Do you operate or work in a nursing home that uses a lot of alarms? If so, you’re aware of the stress these technologies can cause.
Unfortunately, using alarms is non-negotiable. Without them, the number of falls in your facility would shoot through the roof. Many of your residents would be in continuous danger. Wouldn’t they?
Believe it or not, a growing number of nursing homes are saying goodbye to chair, bed, and floor alarms. And the results have been surprisingly positive.
Are the sounds of alarms disturbing the sleep of people in your facility? Do some of your residents live in fear of setting them off? And how often are staff members pulled away from their work to respond to alarms that shouldn’t have sounded?
In many cases, wearable safety devices are the solution. Keep in mind that these devices have evolved in recent years. We’re no longer talking about simple emergency call buttons designed primarily for at-home use.
Here are five reasons nursing home operators should consider ditching alarms in favour of advanced wearable safety devices.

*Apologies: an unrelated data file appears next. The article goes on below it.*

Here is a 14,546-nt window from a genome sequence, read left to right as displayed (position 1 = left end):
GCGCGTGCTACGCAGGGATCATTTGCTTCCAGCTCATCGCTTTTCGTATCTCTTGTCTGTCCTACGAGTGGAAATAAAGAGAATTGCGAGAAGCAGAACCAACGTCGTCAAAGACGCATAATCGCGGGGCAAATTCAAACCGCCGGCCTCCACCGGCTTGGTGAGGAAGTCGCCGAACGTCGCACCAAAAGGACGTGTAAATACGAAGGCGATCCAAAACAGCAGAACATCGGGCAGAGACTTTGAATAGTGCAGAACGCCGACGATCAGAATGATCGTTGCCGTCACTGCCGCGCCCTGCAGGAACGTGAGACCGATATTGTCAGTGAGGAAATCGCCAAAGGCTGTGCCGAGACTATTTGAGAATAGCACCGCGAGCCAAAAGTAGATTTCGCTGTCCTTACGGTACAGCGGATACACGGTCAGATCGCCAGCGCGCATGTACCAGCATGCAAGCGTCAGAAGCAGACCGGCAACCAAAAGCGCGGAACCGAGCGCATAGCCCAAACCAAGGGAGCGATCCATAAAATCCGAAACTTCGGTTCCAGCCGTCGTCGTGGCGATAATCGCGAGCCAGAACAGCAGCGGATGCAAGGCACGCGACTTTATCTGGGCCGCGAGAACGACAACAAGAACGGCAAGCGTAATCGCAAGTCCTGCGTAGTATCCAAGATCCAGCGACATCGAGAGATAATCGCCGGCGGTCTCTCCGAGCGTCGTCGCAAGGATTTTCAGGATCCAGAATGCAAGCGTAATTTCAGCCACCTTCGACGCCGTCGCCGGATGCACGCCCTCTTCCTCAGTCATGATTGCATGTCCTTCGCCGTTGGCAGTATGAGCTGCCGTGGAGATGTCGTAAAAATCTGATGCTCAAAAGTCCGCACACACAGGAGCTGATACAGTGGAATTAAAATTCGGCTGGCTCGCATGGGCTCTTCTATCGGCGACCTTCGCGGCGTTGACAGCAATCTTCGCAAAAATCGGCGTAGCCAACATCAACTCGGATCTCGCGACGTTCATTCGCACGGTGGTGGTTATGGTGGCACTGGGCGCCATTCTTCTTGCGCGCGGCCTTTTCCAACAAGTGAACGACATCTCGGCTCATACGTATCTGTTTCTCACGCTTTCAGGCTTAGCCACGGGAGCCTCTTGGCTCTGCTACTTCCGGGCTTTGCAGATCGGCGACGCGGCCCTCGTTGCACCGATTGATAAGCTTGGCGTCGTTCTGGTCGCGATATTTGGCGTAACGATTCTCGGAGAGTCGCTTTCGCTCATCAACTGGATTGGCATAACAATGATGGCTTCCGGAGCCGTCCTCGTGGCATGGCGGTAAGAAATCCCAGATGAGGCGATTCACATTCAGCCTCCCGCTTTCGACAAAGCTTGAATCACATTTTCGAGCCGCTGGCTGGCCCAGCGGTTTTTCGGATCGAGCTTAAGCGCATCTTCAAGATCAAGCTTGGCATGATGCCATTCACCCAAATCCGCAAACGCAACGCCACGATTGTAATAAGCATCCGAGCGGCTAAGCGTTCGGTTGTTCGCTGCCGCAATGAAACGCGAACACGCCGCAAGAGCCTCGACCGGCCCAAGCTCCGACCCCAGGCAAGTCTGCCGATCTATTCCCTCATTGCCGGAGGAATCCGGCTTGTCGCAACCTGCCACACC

1) They Can Decrease the Stress Levels of Your Staff
You’re probably aware of the many stressors nurses and personal support workers have to deal with. Noisy alarms is one of them.
The anxiety caused by beeping alarms in nursing homes and hospitals can be intense. In some cases, professional caregivers become desperate to escape any sound that reminds them of an alarm.
Burnt-out employees don’t provide the best care. For this reason, a hospital in Minneapolis changed the default settings on some of its monitoring equipment. At Abbott Northwestern hospital, alarms were set to go off only in truly urgent situations. After this shift, nurses reported feeling less stressed.